This motion, like the other, was passed unanimously, and while the deacon was telling his story, his fellow firefighters were drinking to his health.

Deacon Stetson was also somewhat accustomed to play upon words.  One day as he was showing a vessel he was building to a stranger, some wedges fell pretty close to the deacon’s head. Slanting his head to one side and glancing up toward the deck through the hatchway, he said in a clear tone of voice, “I am glad to see that wages (wedges) are falling. The workmen on the deck dropped no more wedges into the hold, fearing that their employer’s words foretold a reduction in their pay. Jotham Stetson died April 14, 1876.

William Stetson was born in Robinston, Washington County, ME on the banks of the St. Croix River; entering the shipyard as an apprentice at the age of 16, he rapidly rose. He learned the trade in the yards of his native town, Eastport, and across the line in New Brunswick. He went to Thomaston, ME with his tool chest and a thorough knowledge of the shipbuilding industry in 1837, and the vigor of his brain and hands made him a commanding presence in Thomaston and in a very few years he entered into the business of getting out frames in the southern states. He supplied the yards of Maine with scores of frames, all fitted and ready to be set up on their arrival at the building yards. Mr. Stetson built, and superintended the building, of eleven large ships and a like number of smaller vessels all of his own drafting. He died July 7, 1878.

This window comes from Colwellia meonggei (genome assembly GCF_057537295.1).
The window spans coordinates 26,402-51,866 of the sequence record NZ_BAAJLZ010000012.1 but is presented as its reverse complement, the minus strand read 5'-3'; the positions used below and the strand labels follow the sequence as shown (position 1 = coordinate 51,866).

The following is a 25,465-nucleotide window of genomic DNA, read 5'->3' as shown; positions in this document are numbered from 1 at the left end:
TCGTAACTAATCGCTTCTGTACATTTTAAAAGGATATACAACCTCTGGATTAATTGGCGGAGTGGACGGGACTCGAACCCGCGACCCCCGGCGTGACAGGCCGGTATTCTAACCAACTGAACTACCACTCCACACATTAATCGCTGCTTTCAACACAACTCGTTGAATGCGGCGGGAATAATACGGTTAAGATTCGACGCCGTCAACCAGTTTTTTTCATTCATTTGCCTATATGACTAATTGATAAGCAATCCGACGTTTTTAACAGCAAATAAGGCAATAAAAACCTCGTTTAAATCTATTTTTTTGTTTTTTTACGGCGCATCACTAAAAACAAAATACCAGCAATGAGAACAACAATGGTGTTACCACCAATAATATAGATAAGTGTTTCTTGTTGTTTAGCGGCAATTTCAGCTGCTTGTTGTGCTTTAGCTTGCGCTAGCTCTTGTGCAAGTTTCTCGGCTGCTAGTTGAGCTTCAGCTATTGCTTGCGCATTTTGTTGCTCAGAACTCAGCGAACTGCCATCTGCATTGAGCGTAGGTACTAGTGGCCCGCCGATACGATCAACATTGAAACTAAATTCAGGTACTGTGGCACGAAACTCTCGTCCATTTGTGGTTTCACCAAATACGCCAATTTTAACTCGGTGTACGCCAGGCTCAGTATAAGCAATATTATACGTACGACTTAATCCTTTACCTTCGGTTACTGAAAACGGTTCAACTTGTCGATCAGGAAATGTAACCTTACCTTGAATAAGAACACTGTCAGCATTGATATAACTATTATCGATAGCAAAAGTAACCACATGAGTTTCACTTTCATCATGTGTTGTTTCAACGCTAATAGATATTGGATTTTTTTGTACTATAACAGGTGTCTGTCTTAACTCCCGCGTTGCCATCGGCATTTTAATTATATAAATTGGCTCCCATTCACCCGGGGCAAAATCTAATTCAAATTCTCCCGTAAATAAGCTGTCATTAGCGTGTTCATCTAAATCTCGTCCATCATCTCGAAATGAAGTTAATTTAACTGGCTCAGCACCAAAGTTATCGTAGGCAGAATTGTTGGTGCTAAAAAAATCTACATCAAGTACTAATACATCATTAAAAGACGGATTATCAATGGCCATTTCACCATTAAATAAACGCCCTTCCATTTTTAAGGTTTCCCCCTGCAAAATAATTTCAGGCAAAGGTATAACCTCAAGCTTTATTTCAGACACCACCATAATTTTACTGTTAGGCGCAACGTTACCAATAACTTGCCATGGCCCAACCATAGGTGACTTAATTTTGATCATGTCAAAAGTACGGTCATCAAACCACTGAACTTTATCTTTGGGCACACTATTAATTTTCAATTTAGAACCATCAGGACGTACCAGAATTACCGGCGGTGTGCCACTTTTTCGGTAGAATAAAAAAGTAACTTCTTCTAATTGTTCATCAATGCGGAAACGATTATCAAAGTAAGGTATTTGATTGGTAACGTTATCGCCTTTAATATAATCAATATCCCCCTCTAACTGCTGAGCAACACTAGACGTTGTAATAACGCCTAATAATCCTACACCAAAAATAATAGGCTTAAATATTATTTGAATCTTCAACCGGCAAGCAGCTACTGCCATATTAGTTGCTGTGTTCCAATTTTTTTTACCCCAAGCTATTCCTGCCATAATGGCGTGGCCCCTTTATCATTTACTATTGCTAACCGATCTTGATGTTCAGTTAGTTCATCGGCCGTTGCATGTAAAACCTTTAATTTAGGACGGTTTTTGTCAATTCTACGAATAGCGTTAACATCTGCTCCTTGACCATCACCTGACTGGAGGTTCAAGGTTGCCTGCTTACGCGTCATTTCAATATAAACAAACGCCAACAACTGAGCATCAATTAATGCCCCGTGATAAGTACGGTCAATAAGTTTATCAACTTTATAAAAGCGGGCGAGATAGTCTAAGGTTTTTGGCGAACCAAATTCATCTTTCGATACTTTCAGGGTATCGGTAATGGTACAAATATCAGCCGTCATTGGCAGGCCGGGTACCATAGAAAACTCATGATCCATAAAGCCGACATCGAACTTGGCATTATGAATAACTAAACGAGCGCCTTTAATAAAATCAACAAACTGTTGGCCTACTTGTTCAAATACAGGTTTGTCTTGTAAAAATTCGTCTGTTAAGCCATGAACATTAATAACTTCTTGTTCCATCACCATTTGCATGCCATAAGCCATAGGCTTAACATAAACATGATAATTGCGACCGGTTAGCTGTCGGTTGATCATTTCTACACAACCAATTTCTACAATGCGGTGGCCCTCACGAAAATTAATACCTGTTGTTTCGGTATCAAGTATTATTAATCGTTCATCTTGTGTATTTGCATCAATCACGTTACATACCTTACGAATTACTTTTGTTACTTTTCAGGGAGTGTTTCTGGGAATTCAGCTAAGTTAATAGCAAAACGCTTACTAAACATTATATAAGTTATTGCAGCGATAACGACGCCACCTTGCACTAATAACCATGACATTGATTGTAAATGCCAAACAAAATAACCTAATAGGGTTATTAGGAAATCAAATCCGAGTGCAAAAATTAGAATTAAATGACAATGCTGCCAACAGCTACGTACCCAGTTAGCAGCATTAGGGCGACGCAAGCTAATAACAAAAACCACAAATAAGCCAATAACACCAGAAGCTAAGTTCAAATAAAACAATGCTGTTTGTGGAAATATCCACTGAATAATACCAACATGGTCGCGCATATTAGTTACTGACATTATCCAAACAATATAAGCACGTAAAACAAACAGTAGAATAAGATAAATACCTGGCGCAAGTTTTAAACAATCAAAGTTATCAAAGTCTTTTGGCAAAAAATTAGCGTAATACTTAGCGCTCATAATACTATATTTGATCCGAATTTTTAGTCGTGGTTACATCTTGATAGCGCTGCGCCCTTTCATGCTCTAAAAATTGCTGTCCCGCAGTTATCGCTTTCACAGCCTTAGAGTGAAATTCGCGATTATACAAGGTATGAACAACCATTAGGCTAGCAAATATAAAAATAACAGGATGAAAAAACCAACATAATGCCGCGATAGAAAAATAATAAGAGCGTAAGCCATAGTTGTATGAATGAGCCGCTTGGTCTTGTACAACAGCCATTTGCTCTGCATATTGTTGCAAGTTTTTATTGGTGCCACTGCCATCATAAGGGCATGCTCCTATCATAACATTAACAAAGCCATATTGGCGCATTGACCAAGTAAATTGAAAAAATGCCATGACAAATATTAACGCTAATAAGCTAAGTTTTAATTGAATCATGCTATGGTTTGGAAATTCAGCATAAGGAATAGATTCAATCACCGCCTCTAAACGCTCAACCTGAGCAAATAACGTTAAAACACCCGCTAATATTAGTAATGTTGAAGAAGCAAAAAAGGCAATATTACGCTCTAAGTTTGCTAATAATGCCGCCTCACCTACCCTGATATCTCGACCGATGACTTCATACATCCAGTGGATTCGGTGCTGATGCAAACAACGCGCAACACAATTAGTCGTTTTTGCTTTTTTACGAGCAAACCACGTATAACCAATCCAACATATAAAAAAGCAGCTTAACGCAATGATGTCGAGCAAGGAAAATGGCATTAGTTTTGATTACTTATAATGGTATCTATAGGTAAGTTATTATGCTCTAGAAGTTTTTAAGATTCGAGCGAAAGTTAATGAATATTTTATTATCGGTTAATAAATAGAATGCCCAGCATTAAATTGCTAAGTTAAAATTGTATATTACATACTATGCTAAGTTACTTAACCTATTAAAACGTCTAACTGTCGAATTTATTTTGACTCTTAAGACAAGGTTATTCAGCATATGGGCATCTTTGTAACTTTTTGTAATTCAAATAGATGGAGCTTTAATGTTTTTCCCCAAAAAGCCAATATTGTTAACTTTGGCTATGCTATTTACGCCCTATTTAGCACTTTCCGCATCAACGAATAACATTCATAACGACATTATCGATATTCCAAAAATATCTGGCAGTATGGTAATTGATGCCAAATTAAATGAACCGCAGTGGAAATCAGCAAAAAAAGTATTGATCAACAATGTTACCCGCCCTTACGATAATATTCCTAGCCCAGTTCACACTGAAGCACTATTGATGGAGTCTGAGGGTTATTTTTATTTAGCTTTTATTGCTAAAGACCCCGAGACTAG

Elisha Stetson, the youngest of eight children of Micah and Sarah (Copeland) Stetson was born in South Scituate, May 8, 1799.  He left the old fireside when a young man, apprenticing himself to his brother, Alpheus, in South Boston to learn the ship joiners trade.  IN 1825, he moved to Medford, starting a business for himself as a ship joiner. He was very closely identified with the shipbuilding industry all his life, being the greater part of the time a moulder or designer. He was twice burned out, once in Medford and once in East Boston, both fires destroying all his tools as well as work on hand. With the courage characteristic of the Stetsons, he started again continuing in active business as long as the industry flourished in Medford. He died Feb. 16, 1869.